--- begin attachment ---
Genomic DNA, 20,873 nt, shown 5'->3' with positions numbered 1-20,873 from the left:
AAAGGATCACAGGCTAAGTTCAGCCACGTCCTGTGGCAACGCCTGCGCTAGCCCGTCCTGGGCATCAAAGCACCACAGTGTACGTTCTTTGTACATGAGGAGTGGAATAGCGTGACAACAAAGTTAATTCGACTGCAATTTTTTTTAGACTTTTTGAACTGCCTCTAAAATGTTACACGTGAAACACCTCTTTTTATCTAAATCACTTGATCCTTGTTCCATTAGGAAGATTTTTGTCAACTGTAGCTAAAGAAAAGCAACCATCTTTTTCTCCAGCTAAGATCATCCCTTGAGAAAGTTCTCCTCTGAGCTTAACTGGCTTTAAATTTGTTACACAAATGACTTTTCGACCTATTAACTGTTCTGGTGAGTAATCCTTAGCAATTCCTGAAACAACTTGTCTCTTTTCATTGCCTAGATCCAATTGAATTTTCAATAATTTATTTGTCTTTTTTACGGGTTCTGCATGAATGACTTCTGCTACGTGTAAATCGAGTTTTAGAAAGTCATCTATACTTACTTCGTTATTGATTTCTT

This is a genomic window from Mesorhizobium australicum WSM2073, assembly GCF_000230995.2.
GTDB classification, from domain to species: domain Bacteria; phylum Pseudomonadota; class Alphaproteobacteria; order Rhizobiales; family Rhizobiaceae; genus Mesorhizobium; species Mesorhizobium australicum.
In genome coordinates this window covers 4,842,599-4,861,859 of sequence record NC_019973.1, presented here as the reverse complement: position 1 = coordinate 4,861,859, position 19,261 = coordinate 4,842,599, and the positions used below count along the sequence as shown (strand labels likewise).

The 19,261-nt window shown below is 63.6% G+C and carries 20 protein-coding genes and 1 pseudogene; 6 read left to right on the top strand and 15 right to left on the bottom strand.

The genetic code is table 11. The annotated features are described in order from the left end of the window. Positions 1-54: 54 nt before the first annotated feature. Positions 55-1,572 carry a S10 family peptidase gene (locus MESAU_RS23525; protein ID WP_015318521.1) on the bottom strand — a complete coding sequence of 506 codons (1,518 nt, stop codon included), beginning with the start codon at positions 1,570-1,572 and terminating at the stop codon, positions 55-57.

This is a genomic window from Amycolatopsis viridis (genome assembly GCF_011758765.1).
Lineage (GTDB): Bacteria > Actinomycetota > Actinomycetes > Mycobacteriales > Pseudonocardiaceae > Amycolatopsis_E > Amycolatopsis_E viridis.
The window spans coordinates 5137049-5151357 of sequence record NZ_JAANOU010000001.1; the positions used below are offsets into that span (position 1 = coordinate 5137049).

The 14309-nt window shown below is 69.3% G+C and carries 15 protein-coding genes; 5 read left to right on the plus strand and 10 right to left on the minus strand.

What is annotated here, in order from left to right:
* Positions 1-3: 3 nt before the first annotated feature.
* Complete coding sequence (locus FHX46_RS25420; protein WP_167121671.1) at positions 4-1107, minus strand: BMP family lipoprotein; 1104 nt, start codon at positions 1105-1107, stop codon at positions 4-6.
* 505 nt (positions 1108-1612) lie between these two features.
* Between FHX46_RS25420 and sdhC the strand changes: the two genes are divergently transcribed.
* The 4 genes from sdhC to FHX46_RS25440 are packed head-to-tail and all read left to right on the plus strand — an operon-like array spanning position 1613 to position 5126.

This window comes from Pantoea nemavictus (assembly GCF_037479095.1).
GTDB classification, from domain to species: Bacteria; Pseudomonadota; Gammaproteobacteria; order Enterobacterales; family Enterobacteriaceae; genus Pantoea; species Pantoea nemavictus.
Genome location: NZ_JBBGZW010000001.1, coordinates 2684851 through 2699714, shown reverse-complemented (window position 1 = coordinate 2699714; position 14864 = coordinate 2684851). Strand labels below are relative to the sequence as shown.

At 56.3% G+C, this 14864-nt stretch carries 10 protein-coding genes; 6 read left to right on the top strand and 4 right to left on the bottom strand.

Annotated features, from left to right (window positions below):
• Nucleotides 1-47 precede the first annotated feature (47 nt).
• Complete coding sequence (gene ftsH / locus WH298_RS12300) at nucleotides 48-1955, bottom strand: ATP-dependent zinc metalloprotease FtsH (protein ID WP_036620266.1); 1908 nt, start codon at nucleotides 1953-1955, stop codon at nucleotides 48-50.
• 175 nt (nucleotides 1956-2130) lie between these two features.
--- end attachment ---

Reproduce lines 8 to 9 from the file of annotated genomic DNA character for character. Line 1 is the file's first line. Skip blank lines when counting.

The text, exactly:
This is a genomic window from Amycolatopsis viridis (genome assembly GCF_011758765.1).
Lineage (GTDB): Bacteria > Actinomycetota > Actinomycetes > Mycobacteriales > Pseudonocardiaceae > Amycolatopsis_E > Amycolatopsis_E viridis.